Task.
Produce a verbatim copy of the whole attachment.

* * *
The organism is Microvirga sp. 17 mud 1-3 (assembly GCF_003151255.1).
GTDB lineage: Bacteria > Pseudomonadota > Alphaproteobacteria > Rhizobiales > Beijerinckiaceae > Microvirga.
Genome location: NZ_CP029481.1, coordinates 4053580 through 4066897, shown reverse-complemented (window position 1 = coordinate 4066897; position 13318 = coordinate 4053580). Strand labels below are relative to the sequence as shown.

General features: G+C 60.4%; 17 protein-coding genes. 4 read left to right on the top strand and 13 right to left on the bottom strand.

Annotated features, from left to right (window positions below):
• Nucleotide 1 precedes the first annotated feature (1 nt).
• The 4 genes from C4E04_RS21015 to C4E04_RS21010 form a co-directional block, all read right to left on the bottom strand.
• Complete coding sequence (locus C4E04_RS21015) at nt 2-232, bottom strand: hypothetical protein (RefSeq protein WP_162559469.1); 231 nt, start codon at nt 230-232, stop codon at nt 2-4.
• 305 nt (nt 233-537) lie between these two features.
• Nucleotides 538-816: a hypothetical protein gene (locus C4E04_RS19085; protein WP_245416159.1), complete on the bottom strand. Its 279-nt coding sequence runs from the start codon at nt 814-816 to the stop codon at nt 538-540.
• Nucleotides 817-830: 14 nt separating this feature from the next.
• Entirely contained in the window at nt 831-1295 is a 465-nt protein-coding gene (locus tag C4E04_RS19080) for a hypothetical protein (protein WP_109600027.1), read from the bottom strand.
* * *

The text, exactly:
The organism is Microvirga sp. 17 mud 1-3 (assembly GCF_003151255.1).
GTDB lineage: Bacteria > Pseudomonadota > Alphaproteobacteria > Rhizobiales > Beijerinckiaceae > Microvirga.
Genome location: NZ_CP029481.1, coordinates 4053580 through 4066897, shown reverse-complemented (window position 1 = coordinate 4066897; position 13318 = coordinate 4053580). Strand labels below are relative to the sequence as shown.

General features: G+C 60.4%; 17 protein-coding genes. 4 read left to right on the top strand and 13 right to left on the bottom strand.

Annotated features, from left to right (window positions below):
• Nucleotide 1 precedes the first annotated feature (1 nt).
• The 4 genes from C4E04_RS21015 to C4E04_RS21010 form a co-directional block, all read right to left on the bottom strand.
• Complete coding sequence (locus C4E04_RS21015) at nt 2-232, bottom strand: hypothetical protein (RefSeq protein WP_162559469.1); 231 nt, start codon at nt 230-232, stop codon at nt 2-4.
• 305 nt (nt 233-537) lie between these two features.
• Nucleotides 538-816: a hypothetical protein gene (locus C4E04_RS19085; protein WP_245416159.1), complete on the bottom strand. Its 279-nt coding sequence runs from the start codon at nt 814-816 to the stop codon at nt 538-540.
• Nucleotides 817-830: 14 nt separating this feature from the next.
• Entirely contained in the window at nt 831-1295 is a 465-nt protein-coding gene (locus tag C4E04_RS19080) for a hypothetical protein (protein WP_109600027.1), read from the bottom strand.